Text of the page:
William Happer is an American physicist who has specialized in the study of atomic physics, optics and spectroscopy. He is the Cyrus Fogg Brackett Professor of Physics, Emeritus, at Princeton University, and a long-term member of the JASON advisory group, where he pioneered the development of adaptive optics.
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William Happer (born July 27, 1939) is an American physicist who has specialized in the study of atomic physics, optics and spectroscopy. He is the Cyrus Fogg Brackett Professor of Physics, Emeritus, at Princeton University, and a long-term member of the JASON advisory group, where he pioneered the development of adaptive optics. From 1991 to 1993, Happer served as director of the Department of Energy's Office of Science as part of the George H.W. Bush administration. He was dismissed from the Department of Energy in 1993 by the Clinton Administration after disagreements on the ozone hole.Happer, who is not a climate scientist, rejects the scientific consensus on climate change. In 2018, Donald Trump appointed him to the National Security Council to counter evidence linking carbon dioxide emissions to global warming. He resigned from the council in 2019.
Happer was born in Vellore, British India, the son of William Happer, a Scottish medical officer in the Indian Army, and Gladys Morgan Happer, a medical missionary for the Lutheran Church of North Carolina. Happer spent the years of World War II with his mother in Oak Ridge, Tennessee. After the war and a return to India, his family emigrated to North Carolina. He studied physics at the University of North Carolina, graduating in 1960. He earned his doctorate at Princeton University in 1964.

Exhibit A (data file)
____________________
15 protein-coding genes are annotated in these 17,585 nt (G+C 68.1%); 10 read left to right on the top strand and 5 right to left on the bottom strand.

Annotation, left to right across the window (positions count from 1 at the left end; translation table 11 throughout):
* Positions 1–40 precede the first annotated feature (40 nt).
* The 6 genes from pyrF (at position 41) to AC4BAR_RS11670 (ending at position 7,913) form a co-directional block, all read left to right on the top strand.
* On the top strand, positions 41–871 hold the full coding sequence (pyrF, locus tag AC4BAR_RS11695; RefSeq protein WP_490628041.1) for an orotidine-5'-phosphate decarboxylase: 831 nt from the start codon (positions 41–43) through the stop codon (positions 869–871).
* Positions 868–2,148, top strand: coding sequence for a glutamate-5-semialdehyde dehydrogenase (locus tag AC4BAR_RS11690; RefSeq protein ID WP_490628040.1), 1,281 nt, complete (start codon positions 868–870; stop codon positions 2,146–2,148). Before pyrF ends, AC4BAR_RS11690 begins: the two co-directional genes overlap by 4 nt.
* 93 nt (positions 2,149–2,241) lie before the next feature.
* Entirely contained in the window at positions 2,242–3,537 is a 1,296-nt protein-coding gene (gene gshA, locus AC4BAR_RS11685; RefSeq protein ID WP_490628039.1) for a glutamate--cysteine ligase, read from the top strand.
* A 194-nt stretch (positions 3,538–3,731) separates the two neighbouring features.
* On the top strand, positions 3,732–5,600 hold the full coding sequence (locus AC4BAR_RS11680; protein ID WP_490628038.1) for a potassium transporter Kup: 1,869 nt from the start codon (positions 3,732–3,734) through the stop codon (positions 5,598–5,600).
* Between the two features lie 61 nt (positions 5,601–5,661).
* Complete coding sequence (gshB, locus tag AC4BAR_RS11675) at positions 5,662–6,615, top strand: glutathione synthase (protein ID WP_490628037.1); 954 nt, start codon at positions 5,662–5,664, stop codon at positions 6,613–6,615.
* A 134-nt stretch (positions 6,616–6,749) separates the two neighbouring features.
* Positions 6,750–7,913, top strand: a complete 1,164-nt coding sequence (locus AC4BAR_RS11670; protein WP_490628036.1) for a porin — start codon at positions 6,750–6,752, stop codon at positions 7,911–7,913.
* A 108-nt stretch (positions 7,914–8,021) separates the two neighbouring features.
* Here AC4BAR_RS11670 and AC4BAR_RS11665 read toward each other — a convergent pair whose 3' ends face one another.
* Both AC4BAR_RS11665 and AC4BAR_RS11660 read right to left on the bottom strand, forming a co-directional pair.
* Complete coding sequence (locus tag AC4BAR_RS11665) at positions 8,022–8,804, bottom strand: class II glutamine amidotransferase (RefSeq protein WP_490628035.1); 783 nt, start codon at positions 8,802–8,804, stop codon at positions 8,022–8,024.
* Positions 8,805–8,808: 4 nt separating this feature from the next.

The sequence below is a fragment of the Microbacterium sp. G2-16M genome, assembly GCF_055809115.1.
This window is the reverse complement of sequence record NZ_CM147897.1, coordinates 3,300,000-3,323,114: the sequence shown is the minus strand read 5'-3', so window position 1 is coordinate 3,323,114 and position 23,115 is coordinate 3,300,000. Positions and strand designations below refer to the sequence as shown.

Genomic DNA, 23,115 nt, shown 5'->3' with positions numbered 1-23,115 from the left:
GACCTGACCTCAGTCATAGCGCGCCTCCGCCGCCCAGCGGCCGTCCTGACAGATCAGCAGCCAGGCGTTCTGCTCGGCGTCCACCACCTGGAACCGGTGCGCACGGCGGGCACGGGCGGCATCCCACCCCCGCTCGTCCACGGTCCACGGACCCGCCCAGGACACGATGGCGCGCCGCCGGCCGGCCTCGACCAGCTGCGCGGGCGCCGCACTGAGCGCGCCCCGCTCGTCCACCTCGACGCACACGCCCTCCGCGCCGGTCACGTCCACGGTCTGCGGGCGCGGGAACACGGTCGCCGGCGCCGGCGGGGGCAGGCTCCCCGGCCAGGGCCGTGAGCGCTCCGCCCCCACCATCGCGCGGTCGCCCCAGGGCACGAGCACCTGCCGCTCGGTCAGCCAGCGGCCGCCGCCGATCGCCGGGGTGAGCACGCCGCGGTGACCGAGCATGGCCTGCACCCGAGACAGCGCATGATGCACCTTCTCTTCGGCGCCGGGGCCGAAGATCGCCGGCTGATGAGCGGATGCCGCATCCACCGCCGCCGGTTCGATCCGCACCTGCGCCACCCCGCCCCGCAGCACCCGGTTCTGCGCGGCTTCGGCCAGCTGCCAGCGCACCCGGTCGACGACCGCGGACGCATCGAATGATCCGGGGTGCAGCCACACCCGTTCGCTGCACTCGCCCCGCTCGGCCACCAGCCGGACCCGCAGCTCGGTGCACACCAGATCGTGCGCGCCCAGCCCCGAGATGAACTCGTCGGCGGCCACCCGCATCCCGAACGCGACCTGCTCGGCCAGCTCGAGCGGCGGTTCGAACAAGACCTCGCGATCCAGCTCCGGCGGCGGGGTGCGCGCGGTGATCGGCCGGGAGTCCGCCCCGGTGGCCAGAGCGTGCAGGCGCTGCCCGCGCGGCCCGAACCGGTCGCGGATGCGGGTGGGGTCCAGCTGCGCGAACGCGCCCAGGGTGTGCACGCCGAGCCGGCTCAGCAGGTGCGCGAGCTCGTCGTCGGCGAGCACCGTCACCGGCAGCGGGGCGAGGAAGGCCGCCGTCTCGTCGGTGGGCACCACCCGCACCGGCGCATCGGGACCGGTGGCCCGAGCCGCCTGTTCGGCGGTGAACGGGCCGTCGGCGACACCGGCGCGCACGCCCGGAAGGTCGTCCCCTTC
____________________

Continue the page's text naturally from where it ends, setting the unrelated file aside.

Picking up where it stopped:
Happer's academic career began at Columbia University, where he eventually became a full professor and director of the Columbia Radiation Laboratory.Happer joined the JASON advisory group in 1976, and was still active there in 2005.In 1980, he left Columbia to go to Princeton. He is credited with a key insight in 1982 that made adaptive optics possible: there is a layer of sodium in the mesosphere, at around 90 to 100 km of elevation, which could be lit by a laser beam to make an artificial guide star. His idea was tested successfully by DARPA but classified for possible military applications. The military-designed technology was partially unclassified in 1991, after the same idea was independently proposed by two French astronomers. In 1994, Happer and co-authors published a declassified version of the JASON reports on adaptive optics. Happer was chairman of the steering committee for JASON, from 1987 to 1990, and was the Class of 1909 Professor of Physics at Princeton University from 1988 to 1991. In 1991, he joined the United States Department of Energy as director of energy research. He served in that position until being dismissed in 1993 for his views on the ozone layer, after which he returned to his position at Princeton. He co-founded Magnetic Imaging Technologies Inc. in 1994. He held the Cyrus Fogg Brackett Professorship of Physics from 2003 until his retirement in 2014.Happer describes his laboratory's research interests in atomic physics: "we're interested in the mechanisms that limit the performance of optical pumping systems, such as atomic clocks, magnetometers, and laser guide-star adaptive optics systems."Happer has served as a trustee of the MITRE Corporation, the Richard Lounsbery Foundation, and the Marshall Institute, of which he was chairman from 2006 until it was disbanded in 2015.Happer is a co-founder and board member of an advocacy group called the CO2 Coalition, established in 2015. He has described the group as aiming to "educate the public that increased atmospheric levels of CO2 will benefit the world". The group has been funded by donations of over $100,000 from the Sarah Scaife Foundation and the Mercer Family Foundation of Robert Mercer and Rebekah Mercer, as well as $50,000 each from the Searle Freedom Trust, the Thomas W. Smith Foundation, the Lynde & Harry Bradley Foundation, and the Achelis and Bodman Foundation.